I do not have any spare parts lying around although I wish I did now. I bought the motherboard at Newegg.com and was going to RMA it last year but I foolishly peeled off the sticker on the PCI slot that had the serial number on it, ruining the sticker in the process because I didn't feel like removing the motherboard just to get to the serial number. I'm not sure if I would be able to RMA the board without the sticker with the serial number in tact and there is no serial number on the box that the motherboard shipped in.

#6 jnelsoninjax

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Posted 09 March 2012 - 01:25

All I can say is contact the manufacturer and ask about the RMA process and see what they tell you!

#7 OP Xtreme2damax

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Posted 15 March 2012 - 02:18

I replaced the motherboard today, FedEx came early with my shipment. Ran to the store to pick up some wipes and isopropyl alcohol, pulled the the heatsink/fan, cpu, cleaned off the old thermal grease, gave my heatsink a bath to remove caked on dust, put the new cpu in, applied new thermal grease, attached heatsink/fan, installed motherboard and hooked everything up. Waited most of the day to get my system up and running as I had to wait for the heatsink to dry completely which took a few hours.

Glad to have everything running again, so far so good.

#8 jnelsoninjax

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Posted 15 March 2012 - 02:50

Cool! Hope that the board was the whole issue!

#9 OP Xtreme2damax

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Posted 15 March 2012 - 02:58

Yeah I hope so as that would be a big relief to me. I have a question, what would the average idle temp and load temp be for a system overclocked to 4.2 Ghz on air cooling? On idle I am getting between 38 Clesius to 45 Celsius and on load I am getting between 50 Celsius to 65 Celsius. Also is it normal for the cpu led on my board to flicker when booting the system?

#10 jnelsoninjax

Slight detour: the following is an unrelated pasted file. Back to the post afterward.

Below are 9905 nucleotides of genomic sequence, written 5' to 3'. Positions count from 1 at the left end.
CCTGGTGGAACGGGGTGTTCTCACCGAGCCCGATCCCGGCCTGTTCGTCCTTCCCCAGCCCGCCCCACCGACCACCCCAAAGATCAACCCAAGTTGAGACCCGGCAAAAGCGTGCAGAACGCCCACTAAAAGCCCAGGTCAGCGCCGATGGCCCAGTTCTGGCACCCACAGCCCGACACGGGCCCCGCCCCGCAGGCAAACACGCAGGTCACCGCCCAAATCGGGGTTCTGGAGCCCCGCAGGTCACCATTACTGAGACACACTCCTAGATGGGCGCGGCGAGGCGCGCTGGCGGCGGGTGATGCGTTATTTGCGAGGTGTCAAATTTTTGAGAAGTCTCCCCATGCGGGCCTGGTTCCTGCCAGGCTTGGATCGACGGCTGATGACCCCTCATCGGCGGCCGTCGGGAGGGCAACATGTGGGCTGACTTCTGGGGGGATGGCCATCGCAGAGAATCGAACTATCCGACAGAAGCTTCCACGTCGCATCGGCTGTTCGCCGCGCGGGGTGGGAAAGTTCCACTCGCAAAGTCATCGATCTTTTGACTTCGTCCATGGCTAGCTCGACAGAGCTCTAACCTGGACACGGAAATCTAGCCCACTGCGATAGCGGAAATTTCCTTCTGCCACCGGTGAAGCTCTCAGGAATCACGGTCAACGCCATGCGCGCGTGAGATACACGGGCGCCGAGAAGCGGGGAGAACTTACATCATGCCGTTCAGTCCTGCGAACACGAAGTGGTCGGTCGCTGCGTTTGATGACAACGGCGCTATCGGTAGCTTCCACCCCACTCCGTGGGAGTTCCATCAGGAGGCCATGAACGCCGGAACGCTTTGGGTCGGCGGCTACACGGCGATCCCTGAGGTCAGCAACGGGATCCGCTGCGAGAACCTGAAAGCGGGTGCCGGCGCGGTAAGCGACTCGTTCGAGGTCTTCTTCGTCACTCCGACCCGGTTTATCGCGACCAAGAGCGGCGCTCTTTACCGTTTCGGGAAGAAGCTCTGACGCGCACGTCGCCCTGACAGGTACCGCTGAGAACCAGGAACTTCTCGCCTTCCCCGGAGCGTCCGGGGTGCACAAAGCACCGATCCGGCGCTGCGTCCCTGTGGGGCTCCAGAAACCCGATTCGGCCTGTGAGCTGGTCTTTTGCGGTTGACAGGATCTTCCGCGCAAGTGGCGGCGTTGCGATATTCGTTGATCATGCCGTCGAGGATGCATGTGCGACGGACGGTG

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Posted 15 March 2012 - 03:04

I would say the temps are fine, my AMD is at 54 C, atm, and it's only air cooled. As far as the CPU LED, I am not sure what you are referring to.

#11 Ntrstd

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Posted 15 March 2012 - 03:38

Any temp under 65C should be fine. I say this because the capacitors are usually rated at 65C.

Overclocked systems will spontaneously reboot because of timing issues. This happens a lot with games because they usually run the computer at 100% load regardless of clock speed.

The system will not post with the ram in slots 1,3,5 but it will post with the ram in slots 2,4,6. I've been experiencing this issue since I purchased this motherboard.


I think this is because of banked RAM and terminating connections. So the 6 slots are divided into 3 banks. Slots 1-2, 3-4, 5-6. To electrically terminate each bank, there has to be RAM in the second slot of a bank. So if there is an odd number of RAM sticks, that's slots 2, 4, 6. Or maybe 1, 2, 4.
Any more RAM would go into slots 1, 3, 5. Or maybe you would use slots 1, 2, 3, 4. Many mb are really made like this.
As you have implied, the only way to find out about this is to read the mb manual and experiment.

We had a brand of computer with 80% failure rate of the DVD burners. The computers would just turn themselves off. Replacing the burners stopped the unexpected shutdowns and reboots.

Also look for power interruptions, do your lights flicker often?

My guess is it's a RAM compatibility issue.

#12 OP Xtreme2damax

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Posted 15 March 2012 - 15:38

Any temp under 65C should be fine. I say this because the capacitors are usually rated at 65C.

Overclocked systems will spontaneously reboot because of timing issues. This happens a lot with games because they usually run the computer at 100% load regardless of clock speed.



I think this is because of banked RAM and terminating connections. So the 6 slots are divided into 3 banks. Slots 1-2, 3-4, 5-6. To electrically terminate each bank, there has to be RAM in the second slot of a bank. So if there is an odd number of RAM sticks, that's slots 2, 4, 6. Or maybe 1, 2, 4.
Any more RAM would go into slots 1, 3, 5. Or maybe you would use slots 1, 2, 3, 4. Many mb are really made like this.
As you have implied, the only way to find out about this is to read the mb manual and experiment.

We had a brand of computer with 80% failure rate of the DVD burners. The computers would just turn themselves off. Replacing the burners stopped the unexpected shutdowns and reboots.

Also look for power interruptions, do your lights flicker often?

My guess is it's a RAM compatibility issue.


I read the manual and it appears that the slots for ram are as follows:

A2A1B2B1C2C1

Slots A1, B1 and C1 are the recommended/required slots for tri-channel operation which is why the system wouldn't post with the ram in slots A2, B2 and C2. Since replacing the motherboard I have not had a shutdown yet, the system is more stable, fast. Also everything powers on without hesitation and when I shut down the system actually stays off instead of powering back on it's own. No issues with the CMOS being reset to defaults, still testing everything for stability and to see if the issue is truly gone.

#13 OP Xtreme2damax

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Posted 18 March 2012 - 15:07

Here is the link to the Asus site for my motherboard:

http://www.asus.com/...H_X58/#overview

I just want to know, preferably from other owners of this particular motherboard if the red cpu led flickering when powering on the system is normal.